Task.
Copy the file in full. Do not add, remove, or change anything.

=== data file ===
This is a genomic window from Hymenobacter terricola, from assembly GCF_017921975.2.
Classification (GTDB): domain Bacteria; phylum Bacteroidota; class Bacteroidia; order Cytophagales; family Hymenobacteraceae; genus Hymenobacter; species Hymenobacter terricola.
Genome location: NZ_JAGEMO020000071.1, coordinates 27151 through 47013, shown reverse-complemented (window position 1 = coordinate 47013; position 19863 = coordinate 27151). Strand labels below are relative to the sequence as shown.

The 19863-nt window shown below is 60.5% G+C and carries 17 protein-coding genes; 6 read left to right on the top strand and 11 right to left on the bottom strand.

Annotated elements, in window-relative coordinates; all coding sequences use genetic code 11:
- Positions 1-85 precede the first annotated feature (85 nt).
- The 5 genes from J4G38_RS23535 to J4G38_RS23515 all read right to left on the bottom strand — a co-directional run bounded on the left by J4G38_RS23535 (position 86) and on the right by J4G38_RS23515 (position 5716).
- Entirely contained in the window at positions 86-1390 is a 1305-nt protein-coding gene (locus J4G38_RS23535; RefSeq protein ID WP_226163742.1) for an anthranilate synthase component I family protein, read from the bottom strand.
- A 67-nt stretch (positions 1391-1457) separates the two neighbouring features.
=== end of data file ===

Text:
This is a genomic window from Hymenobacter terricola, from assembly GCF_017921975.2.
Classification (GTDB): domain Bacteria; phylum Bacteroidota; class Bacteroidia; order Cytophagales; family Hymenobacteraceae; genus Hymenobacter; species Hymenobacter terricola.
Genome location: NZ_JAGEMO020000071.1, coordinates 27151 through 47013, shown reverse-complemented (window position 1 = coordinate 47013; position 19863 = coordinate 27151). Strand labels below are relative to the sequence as shown.

The 19863-nt window shown below is 60.5% G+C and carries 17 protein-coding genes; 6 read left to right on the top strand and 11 right to left on the bottom strand.

Annotated elements, in window-relative coordinates; all coding sequences use genetic code 11:
- Positions 1-85 precede the first annotated feature (85 nt).
- The 5 genes from J4G38_RS23535 to J4G38_RS23515 all read right to left on the bottom strand — a co-directional run bounded on the left by J4G38_RS23535 (position 86) and on the right by J4G38_RS23515 (position 5716).
- Entirely contained in the window at positions 86-1390 is a 1305-nt protein-coding gene (locus J4G38_RS23535; RefSeq protein ID WP_226163742.1) for an anthranilate synthase component I family protein, read from the bottom strand.
- A 67-nt stretch (positions 1391-1457) separates the two neighbouring features.